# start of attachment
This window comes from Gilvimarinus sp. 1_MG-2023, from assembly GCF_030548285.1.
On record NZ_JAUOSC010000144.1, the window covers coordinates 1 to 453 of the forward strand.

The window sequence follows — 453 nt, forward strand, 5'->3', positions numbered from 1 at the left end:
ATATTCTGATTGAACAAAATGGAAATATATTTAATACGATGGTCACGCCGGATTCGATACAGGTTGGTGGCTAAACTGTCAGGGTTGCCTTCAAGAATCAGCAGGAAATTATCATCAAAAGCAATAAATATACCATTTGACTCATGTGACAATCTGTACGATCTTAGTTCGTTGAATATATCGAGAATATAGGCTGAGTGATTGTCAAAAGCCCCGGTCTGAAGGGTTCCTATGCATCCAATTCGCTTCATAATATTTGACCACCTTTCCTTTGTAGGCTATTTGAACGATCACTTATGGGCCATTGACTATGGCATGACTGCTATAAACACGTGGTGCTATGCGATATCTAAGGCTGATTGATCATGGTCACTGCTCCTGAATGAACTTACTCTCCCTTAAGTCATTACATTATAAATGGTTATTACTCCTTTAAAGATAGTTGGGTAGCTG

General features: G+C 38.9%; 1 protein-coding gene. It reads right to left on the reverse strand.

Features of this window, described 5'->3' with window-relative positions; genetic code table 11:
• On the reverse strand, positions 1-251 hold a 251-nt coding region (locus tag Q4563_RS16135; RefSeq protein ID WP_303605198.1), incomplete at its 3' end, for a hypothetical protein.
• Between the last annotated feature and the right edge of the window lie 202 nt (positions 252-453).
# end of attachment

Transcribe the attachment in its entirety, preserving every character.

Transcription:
This window comes from Gilvimarinus sp. 1_MG-2023, from assembly GCF_030548285.1.
On record NZ_JAUOSC010000144.1, the window covers coordinates 1 to 453 of the forward strand.

The window sequence follows — 453 nt, forward strand, 5'->3', positions numbered from 1 at the left end:
ATATTCTGATTGAACAAAATGGAAATATATTTAATACGATGGTCACGCCGGATTCGATACAGGTTGGTGGCTAAACTGTCAGGGTTGCCTTCAAGAATCAGCAGGAAATTATCATCAAAAGCAATAAATATACCATTTGACTCATGTGACAATCTGTACGATCTTAGTTCGTTGAATATATCGAGAATATAGGCTGAGTGATTGTCAAAAGCCCCGGTCTGAAGGGTTCCTATGCATCCAATTCGCTTCATAATATTTGACCACCTTTCCTTTGTAGGCTATTTGAACGATCACTTATGGGCCATTGACTATGGCATGACTGCTATAAACACGTGGTGCTATGCGATATCTAAGGCTGATTGATCATGGTCACTGCTCCTGAATGAACTTACTCTCCCTTAAGTCATTACATTATAAATGGTTATTACTCCTTTAAAGATAGTTGGGTAGCTG

General features: G+C 38.9%; 1 protein-coding gene. It reads right to left on the reverse strand.

Features of this window, described 5'->3' with window-relative positions; genetic code table 11:
• On the reverse strand, positions 1-251 hold a 251-nt coding region (locus tag Q4563_RS16135; RefSeq protein ID WP_303605198.1), incomplete at its 3' end, for a hypothetical protein.
• Between the last annotated feature and the right edge of the window lie 202 nt (positions 252-453).